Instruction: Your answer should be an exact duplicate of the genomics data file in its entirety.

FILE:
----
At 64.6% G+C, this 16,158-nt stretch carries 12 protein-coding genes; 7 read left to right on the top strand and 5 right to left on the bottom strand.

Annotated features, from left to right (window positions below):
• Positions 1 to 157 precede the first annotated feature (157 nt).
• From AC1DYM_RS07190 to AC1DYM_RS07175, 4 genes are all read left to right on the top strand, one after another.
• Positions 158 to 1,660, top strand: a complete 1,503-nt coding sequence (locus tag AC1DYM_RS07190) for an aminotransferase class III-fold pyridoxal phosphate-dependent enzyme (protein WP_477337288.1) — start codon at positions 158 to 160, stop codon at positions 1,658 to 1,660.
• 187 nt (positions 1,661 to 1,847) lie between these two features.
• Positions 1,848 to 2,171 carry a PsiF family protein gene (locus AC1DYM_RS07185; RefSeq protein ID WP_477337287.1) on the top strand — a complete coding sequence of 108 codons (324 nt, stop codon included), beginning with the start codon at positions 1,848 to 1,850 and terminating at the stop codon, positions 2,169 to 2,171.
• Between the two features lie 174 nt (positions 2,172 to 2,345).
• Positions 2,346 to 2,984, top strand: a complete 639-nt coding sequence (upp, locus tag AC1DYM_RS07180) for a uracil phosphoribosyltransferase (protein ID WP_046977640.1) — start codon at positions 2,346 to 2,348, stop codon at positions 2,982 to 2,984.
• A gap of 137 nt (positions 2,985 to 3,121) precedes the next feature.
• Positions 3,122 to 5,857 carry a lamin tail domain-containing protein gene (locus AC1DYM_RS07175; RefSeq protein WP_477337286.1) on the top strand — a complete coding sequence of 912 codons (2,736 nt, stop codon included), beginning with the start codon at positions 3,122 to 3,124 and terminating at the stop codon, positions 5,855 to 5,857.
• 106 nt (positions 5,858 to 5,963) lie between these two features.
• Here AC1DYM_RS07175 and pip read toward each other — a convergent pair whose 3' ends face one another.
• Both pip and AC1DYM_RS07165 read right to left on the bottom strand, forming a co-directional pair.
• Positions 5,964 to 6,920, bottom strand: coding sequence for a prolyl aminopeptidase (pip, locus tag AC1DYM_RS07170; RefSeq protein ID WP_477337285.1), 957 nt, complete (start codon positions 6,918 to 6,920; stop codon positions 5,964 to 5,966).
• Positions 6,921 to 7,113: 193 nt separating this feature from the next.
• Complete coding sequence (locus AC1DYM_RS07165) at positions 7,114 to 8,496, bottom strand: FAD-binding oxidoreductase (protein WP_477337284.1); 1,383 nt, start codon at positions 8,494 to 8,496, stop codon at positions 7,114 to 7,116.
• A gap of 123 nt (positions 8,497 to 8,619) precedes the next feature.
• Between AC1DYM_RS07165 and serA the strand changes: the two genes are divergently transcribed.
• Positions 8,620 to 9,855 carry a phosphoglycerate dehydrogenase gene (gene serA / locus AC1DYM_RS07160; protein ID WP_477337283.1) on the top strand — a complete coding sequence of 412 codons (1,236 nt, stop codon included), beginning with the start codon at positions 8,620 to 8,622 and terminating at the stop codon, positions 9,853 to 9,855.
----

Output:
At 64.6% G+C, this 16,158-nt stretch carries 12 protein-coding genes; 7 read left to right on the top strand and 5 right to left on the bottom strand.

Annotated features, from left to right (window positions below):
• Positions 1 to 157 precede the first annotated feature (157 nt).
• From AC1DYM_RS07190 to AC1DYM_RS07175, 4 genes are all read left to right on the top strand, one after another.
• Positions 158 to 1,660, top strand: a complete 1,503-nt coding sequence (locus tag AC1DYM_RS07190) for an aminotransferase class III-fold pyridoxal phosphate-dependent enzyme (protein WP_477337288.1) — start codon at positions 158 to 160, stop codon at positions 1,658 to 1,660.
• 187 nt (positions 1,661 to 1,847) lie between these two features.
• Positions 1,848 to 2,171 carry a PsiF family protein gene (locus AC1DYM_RS07185; RefSeq protein ID WP_477337287.1) on the top strand — a complete coding sequence of 108 codons (324 nt, stop codon included), beginning with the start codon at positions 1,848 to 1,850 and terminating at the stop codon, positions 2,169 to 2,171.
• Between the two features lie 174 nt (positions 2,172 to 2,345).
• Positions 2,346 to 2,984, top strand: a complete 639-nt coding sequence (upp, locus tag AC1DYM_RS07180) for a uracil phosphoribosyltransferase (protein ID WP_046977640.1) — start codon at positions 2,346 to 2,348, stop codon at positions 2,982 to 2,984.
• A gap of 137 nt (positions 2,985 to 3,121) precedes the next feature.
• Positions 3,122 to 5,857 carry a lamin tail domain-containing protein gene (locus AC1DYM_RS07175; RefSeq protein WP_477337286.1) on the top strand — a complete coding sequence of 912 codons (2,736 nt, stop codon included), beginning with the start codon at positions 3,122 to 3,124 and terminating at the stop codon, positions 5,855 to 5,857.
• 106 nt (positions 5,858 to 5,963) lie between these two features.
• Here AC1DYM_RS07175 and pip read toward each other — a convergent pair whose 3' ends face one another.
• Both pip and AC1DYM_RS07165 read right to left on the bottom strand, forming a co-directional pair.
• Positions 5,964 to 6,920, bottom strand: coding sequence for a prolyl aminopeptidase (pip, locus tag AC1DYM_RS07170; RefSeq protein ID WP_477337285.1), 957 nt, complete (start codon positions 6,918 to 6,920; stop codon positions 5,964 to 5,966).
• Positions 6,921 to 7,113: 193 nt separating this feature from the next.
• Complete coding sequence (locus AC1DYM_RS07165) at positions 7,114 to 8,496, bottom strand: FAD-binding oxidoreductase (protein WP_477337284.1); 1,383 nt, start codon at positions 8,494 to 8,496, stop codon at positions 7,114 to 7,116.
• A gap of 123 nt (positions 8,497 to 8,619) precedes the next feature.
• Between AC1DYM_RS07165 and serA the strand changes: the two genes are divergently transcribed.
• Positions 8,620 to 9,855 carry a phosphoglycerate dehydrogenase gene (gene serA / locus AC1DYM_RS07160; protein ID WP_477337283.1) on the top strand — a complete coding sequence of 412 codons (1,236 nt, stop codon included), beginning with the start codon at positions 8,620 to 8,622 and terminating at the stop codon, positions 9,853 to 9,855.